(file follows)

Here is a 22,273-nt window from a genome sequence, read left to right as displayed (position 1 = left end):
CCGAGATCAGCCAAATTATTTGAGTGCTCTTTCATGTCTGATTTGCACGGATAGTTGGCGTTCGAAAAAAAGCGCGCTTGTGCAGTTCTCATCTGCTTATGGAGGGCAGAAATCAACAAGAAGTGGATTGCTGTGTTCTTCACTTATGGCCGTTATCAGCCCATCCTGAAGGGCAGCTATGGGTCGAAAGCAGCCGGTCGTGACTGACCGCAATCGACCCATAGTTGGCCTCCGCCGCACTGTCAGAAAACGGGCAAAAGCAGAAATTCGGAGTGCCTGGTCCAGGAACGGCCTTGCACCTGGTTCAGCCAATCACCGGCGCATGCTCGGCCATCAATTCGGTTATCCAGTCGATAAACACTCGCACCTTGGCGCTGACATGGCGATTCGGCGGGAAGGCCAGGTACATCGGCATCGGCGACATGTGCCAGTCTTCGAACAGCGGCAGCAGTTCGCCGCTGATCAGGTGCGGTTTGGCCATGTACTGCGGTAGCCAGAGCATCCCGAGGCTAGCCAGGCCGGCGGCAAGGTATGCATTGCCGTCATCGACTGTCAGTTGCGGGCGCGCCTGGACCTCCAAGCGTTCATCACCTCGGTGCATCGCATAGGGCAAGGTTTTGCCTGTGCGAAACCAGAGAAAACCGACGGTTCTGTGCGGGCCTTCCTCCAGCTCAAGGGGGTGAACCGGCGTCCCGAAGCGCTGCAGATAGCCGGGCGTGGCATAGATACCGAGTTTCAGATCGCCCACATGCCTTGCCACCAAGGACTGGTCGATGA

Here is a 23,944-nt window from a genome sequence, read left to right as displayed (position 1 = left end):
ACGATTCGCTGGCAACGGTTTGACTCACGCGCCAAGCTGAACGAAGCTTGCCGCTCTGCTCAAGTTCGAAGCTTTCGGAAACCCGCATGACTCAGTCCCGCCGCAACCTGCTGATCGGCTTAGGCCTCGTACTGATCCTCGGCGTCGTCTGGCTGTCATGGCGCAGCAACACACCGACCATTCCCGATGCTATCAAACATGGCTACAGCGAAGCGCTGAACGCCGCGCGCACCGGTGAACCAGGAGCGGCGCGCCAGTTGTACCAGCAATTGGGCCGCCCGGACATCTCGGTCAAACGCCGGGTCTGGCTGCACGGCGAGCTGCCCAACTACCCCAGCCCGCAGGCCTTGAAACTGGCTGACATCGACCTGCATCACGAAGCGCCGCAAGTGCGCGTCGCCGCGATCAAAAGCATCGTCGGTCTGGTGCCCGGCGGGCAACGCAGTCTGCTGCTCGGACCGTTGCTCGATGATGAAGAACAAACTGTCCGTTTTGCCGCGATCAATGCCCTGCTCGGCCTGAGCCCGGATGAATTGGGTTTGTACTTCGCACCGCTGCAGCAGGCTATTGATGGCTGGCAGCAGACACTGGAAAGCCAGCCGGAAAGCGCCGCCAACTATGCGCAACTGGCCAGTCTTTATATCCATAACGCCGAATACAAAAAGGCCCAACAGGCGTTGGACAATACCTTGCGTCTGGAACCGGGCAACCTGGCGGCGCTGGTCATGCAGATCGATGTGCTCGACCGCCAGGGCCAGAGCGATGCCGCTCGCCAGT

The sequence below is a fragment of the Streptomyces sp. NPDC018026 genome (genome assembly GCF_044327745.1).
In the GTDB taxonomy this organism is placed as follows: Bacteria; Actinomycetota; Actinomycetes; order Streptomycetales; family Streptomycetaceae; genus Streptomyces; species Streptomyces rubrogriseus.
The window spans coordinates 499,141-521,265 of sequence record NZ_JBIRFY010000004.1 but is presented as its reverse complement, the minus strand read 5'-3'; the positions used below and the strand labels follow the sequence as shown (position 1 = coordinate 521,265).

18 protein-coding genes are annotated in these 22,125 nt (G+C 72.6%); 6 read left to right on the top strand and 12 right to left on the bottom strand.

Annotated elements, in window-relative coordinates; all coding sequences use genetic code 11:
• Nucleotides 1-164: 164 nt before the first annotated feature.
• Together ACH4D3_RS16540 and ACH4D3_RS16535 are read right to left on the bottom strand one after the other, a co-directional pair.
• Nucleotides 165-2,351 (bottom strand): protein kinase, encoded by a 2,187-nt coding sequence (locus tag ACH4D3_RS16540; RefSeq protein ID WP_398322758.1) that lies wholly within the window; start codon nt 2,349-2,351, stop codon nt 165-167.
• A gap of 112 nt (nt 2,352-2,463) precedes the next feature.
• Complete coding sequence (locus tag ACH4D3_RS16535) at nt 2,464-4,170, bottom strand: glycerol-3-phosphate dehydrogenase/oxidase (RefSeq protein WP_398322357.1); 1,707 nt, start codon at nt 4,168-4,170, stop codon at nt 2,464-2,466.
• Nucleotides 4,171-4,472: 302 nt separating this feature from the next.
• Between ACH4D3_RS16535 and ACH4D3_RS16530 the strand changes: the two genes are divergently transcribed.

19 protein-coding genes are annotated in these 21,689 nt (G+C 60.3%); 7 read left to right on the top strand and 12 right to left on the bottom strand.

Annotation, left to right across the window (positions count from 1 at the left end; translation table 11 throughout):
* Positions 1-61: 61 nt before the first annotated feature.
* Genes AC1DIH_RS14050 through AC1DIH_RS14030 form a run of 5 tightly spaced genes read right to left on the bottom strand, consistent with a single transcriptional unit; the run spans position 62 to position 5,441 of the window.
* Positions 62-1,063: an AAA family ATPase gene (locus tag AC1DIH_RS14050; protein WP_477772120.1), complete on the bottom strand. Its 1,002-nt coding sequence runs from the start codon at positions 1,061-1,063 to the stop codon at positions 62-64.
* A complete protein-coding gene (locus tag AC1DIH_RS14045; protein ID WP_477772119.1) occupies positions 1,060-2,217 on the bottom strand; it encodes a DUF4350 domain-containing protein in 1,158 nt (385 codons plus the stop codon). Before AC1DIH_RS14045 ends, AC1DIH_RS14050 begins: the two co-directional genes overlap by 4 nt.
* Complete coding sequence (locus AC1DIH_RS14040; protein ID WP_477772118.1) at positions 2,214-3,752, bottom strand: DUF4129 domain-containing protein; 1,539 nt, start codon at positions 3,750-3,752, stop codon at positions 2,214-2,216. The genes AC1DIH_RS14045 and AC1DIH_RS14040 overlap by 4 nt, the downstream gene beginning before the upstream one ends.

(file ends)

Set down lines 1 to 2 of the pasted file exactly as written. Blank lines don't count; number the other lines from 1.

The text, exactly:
Here is a 22,273-nt window from a genome sequence, read left to right as displayed (position 1 = left end):
CCGAGATCAGCCAAATTATTTGAGTGCTCTTTCATGTCTGATTTGCACGGATAGTTGGCGTTCGAAAAAAAGCGCGCTTGTGCAGTTCTCATCTGCTTATGGAGGGCAGAAATCAACAAGAAGTGGATTGCTGTGTTCTTCACTTATGGCCGTTATCAGCCCATCCTGAAGGGCAGCTATGGGTCGAAAGCAGCCGGTCGTGACTGACCGCAATCGACCCATAGTTGGCCTCCGCCGCACTGTCAGAAAACGGGCAAAAGCAGAAATTCGGAGTGCCTGGTCCAGGAACGGCCTTGCACCTGGTTCAGCCAATCACCGGCGCATGCTCGGCCATCAATTCGGTTATCCAGTCGATAAACACTCGCACCTTGGCGCTGACATGGCGATTCGGCGGGAAGGCCAGGTACATCGGCATCGGCGACATGTGCCAGTCTTCGAACAGCGGCAGCAGTTCGCCGCTGATCAGGTGCGGTTTGGCCATGTACTGCGGTAGCCAGAGCATCCCGAGGCTAGCCAGGCCGGCGGCAAGGTATGCATTGCCGTCATCGACTGTCAGTTGCGGGCGCGCCTGGACCTCCAAGCGTTCATCACCTCGGTGCATCGCATAGGGCAAGGTTTTGCCTGTGCGAAACCAGAGAAAACCGACGGTTCTGTGCGGGCCTTCCTCCAGCTCAAGGGGGTGAACCGGCGTCCCGAAGCGCTGCAGATAGCCGGGCGTGGCATAGATACCGAGTTTCAGATCGCCCACATGCCTTGCCACCAAGGACTGGTCGATGA